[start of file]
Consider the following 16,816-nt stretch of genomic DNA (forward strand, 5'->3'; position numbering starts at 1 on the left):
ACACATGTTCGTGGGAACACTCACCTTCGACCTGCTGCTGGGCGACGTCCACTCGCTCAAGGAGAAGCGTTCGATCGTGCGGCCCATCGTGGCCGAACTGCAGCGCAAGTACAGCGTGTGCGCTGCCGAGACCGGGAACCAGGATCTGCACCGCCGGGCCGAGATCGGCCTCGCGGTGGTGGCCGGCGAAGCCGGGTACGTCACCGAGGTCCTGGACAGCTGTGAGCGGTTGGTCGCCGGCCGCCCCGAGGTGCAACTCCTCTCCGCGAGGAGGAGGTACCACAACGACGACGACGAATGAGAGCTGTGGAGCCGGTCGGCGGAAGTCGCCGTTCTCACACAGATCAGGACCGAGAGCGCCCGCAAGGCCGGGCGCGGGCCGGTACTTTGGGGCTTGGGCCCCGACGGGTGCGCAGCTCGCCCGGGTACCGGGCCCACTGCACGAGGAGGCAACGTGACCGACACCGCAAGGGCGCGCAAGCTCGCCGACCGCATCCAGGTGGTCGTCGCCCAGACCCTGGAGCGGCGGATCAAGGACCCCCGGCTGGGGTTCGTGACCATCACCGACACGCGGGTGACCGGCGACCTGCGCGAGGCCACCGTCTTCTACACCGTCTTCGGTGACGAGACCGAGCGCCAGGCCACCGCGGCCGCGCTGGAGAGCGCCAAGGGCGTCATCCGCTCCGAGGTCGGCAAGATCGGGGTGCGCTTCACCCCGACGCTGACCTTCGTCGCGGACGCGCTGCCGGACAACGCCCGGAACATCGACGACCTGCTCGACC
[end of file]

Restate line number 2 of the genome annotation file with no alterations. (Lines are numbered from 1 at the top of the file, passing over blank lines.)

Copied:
ACACATGTTCGTGGGAACACTCACCTTCGACCTGCTGCTGGGCGACGTCCACTCGCTCAAGGAGAAGCGTTCGATCGTGCGGCCCATCGTGGCCGAACTGCAGCGCAAGTACAGCGTGTGCGCTGCCGAGACCGGGAACCAGGATCTGCACCGCCGGGCCGAGATCGGCCTCGCGGTGGTGGCCGGCGAAGCCGGGTACGTCACCGAGGTCCTGGACAGCTGTGAGCGGTTGGTCGCCGGCCGCCCCGAGGTGCAACTCCTCTCCGCGAGGAGGAGGTACCACAACGACGACGACGAATGAGAGCTGTGGAGCCGGTCGGCGGAAGTCGCCGTTCTCACACAGATCAGGACCGAGAGCGCCCGCAAGGCCGGGCGCGGGCCGGTACTTTGGGGCTTGGGCCCCGACGGGTGCGCAGCTCGCCCGGGTACCGGGCCCACTGCACGAGGAGGCAACGTGACCGACACCGCAAGGGCGCGCAAGCTCGCCGACCGCATCCAGGTGGTCGTCGCCCAGACCCTGGAGCGGCGGATCAAGGACCCCCGGCTGGGGTTCGTGACCATCACCGACACGCGGGTGACCGGCGACCTGCGCGAGGCCACCGTCTTCTACACCGTCTTCGGTGACGAGACCGAGCGCCAGGCCACCGCGGCCGCGCTGGAGAGCGCCAAGGGCGTCATCCGCTCCGAGGTCGGCAAGATCGGGGTGCGCTTCACCCCGACGCTGACCTTCGTCGCGGACGCGCTGCCGGACAACGCCCGGAACATCGACGACCTGCTCGACC